Leo Kuper once wrote in his seminal text of genocide studies (1981). “The roots of genocide are lost in distant millennia and will remain so unless an ‘archaeology’ of genocide can be developed.”
From the outcome of the German, Namibia negotiations, which gives the impression to have been concluded on a mere “transgression” by purging the talks of genocide, the determinant elements through agreeing to discount the deed by Germans against the Herero and Nama people of Namibia – as a mere deed without consequences at the time.
The legal anchor Namibian negotiators had for the negotiation was the existence of the extermination orders, which were directed on two distinct groups at the time – the Nama and Herero.
These orders are amplified by the clear coordinated plans of different actions that were aimed at the demolition of essential foundations of life of the two groups, and others who suffered collateral damage in the process.
For the past six years, the German and Namibian governments were discussing whether or not the German government will accept what its soldiers did during 1904 to 1908 against the indigenous two groups, was indeed genocide, and therefore warrants apology and restitution, or not? The German government consistently denied their actions be equated to genocide but likened it to “wrongdoing”.
They apparently only committed atrocity, without the intention of annihilating the groups! The extermination plan and actions included disintegration of the political and social institutions of culture, language, national feelings, religion, and the economic existence of national groups, and the destruction of personal security, liberty, health, dignity, and even the lives of the individuals belonging to such groups. Which by (Raphael Lemkin 1900 – 59) definitions falls within the ambit of genocide.
The reality of the matter is that genocide is generally directed against the national group as an entity, and the actions involved are directed against individuals, not in their individual capacity, but as members of the particular group. Territorial integrity at the time was characterised by ethnic concentration and therefore, the concentration of groups was widespread.
The extermination orders by German military generals were therefore also specific in terms of the geographic and concentration area of groups. It is this specificity of the geographic concentration of groups and the orders and actions by the German military generals, which underscores the legal validity for the claim of genocide and restitution!
For reasons not known to the Namibian nation in general, and the victim communities, in particular; Namibia’s negotiators increasingly deserted the legal basis for the negotiations which provided the “locus standi” and identified actual disagreements involving rights which are legally demandable and enforceable. The choice by Namibian negotiators to abandon this position should be seen in the context of the double standard approach applied throughout the negotiation process done in collusion with the German government because it works like a two-edged sword to the benefit of the two.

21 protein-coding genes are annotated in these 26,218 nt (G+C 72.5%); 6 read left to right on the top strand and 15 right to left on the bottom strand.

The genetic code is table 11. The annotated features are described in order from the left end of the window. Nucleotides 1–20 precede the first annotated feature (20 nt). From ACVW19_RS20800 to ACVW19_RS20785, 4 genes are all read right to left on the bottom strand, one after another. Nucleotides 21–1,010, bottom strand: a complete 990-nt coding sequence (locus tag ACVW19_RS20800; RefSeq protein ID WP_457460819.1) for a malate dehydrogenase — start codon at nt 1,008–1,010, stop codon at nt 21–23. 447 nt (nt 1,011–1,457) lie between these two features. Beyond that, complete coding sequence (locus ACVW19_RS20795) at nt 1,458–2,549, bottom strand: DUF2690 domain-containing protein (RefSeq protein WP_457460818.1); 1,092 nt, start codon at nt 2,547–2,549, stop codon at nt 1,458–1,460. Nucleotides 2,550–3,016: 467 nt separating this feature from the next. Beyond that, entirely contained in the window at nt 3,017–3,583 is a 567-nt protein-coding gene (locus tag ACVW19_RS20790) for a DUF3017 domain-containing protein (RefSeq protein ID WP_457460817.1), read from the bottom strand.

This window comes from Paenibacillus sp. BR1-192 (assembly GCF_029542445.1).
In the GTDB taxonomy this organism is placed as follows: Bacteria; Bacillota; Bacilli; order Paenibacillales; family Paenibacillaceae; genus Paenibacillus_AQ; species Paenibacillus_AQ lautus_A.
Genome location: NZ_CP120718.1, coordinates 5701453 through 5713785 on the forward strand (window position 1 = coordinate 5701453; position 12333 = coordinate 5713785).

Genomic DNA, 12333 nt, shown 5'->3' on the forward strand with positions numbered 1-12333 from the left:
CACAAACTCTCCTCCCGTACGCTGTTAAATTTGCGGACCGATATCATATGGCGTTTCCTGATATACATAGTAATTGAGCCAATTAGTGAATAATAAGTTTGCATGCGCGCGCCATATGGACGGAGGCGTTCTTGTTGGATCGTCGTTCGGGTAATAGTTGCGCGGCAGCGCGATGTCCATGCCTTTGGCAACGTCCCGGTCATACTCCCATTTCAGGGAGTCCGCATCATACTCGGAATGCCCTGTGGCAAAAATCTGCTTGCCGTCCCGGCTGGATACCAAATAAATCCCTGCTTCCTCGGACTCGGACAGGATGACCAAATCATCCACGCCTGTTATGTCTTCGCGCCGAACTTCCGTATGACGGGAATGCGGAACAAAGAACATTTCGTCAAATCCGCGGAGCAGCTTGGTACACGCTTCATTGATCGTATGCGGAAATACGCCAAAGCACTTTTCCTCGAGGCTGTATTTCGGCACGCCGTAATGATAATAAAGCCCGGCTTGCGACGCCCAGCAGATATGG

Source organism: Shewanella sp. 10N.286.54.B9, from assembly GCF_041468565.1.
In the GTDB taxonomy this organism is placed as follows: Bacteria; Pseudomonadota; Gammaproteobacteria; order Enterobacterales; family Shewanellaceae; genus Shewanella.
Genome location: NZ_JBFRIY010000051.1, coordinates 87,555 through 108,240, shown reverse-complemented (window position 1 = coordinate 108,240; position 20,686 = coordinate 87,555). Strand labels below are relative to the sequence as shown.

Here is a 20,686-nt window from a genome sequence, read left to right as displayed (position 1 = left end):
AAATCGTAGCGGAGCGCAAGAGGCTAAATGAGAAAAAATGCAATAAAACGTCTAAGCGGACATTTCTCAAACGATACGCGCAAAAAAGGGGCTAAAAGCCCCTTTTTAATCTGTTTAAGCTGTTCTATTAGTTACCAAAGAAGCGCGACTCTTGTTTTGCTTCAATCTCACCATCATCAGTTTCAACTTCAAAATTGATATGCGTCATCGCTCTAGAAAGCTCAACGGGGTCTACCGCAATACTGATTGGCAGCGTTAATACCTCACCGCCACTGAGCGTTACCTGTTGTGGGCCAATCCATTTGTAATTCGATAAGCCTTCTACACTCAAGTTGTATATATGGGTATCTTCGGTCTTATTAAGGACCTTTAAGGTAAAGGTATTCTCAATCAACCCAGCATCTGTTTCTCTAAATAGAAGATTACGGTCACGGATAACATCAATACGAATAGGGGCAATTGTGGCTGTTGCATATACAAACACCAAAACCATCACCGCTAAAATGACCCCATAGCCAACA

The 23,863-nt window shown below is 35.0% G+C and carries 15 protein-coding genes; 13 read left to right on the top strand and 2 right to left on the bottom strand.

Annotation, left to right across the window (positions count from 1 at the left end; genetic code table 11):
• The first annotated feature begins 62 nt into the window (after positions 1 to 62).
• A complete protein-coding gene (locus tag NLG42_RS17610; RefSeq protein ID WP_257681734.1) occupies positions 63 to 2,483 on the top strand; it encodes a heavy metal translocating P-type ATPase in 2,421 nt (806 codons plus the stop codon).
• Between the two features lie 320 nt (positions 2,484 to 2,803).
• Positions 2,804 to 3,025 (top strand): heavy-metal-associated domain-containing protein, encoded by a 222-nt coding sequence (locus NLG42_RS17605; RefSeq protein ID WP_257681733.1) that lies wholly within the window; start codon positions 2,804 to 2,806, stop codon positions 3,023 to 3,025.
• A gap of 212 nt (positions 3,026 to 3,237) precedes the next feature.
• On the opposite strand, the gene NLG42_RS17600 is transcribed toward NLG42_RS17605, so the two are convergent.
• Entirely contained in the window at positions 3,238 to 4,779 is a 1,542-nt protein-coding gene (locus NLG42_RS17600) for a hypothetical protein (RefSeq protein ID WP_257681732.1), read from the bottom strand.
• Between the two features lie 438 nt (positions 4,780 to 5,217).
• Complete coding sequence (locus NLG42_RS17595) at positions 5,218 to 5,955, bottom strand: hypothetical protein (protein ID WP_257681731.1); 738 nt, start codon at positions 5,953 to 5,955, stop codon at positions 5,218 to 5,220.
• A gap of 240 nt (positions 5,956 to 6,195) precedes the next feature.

At worse, it precludes legitimate leaders of the victim communities because they are considered a legal obstruction. And at best, it provides room for the creation of symbiotic relations, to exonerate the Germans from the historical guilt, and forcing the discussion down the bilateral route, which gives the Namibian government complete control over the process for an apology and the managing of the resource for restitution!
The big lie
First and foremost, the Namibian government shamelessly lied about the representative validity and the openness of the special committee of negotiators. The terms of the committee are interspersed with restrictive conditions that made it impossible for any reasonable leader to participate under such conditions.
The so-called community leaders hurled together in the committee are individuals with political affinity to the ruling party and they do not represent the interest of the victim communities but of the ruling party.
The reasons why the negotiations could not bring forth clear resolve about the dignity of the decedents of victim communities is a deficiency caused by lack of representative originality and legitimacy. Calling for infrastructure development projects, like in the views of the ruling party leaders and its makeshift community leaders, without direct relationship for systematic restitution of victim communities, is a lie and betrayal of the Nama and Herero descendants whose problems cannot be addressed outside the legal understanding of restitution ad integrum - restoration to original condition. This is one of the primary guiding principles behind the awarding of damages in common law negligence claims, which also refers to a means of redress available to an applicant.
The difference between us and them
The Herero and Nama victim communities cannot afford to abandon the above position because any other position will weaken the claim substantially. It means, as long as we hold on to this principle of international law, the Namibian and German governments can do whatever they like to do, to negate the associable legal privilege offered by it for their own benefit. But for us, we have to stay the course no matter the position of the Namibian government, because we can then also take our own government to court if they persist in wrongdoing!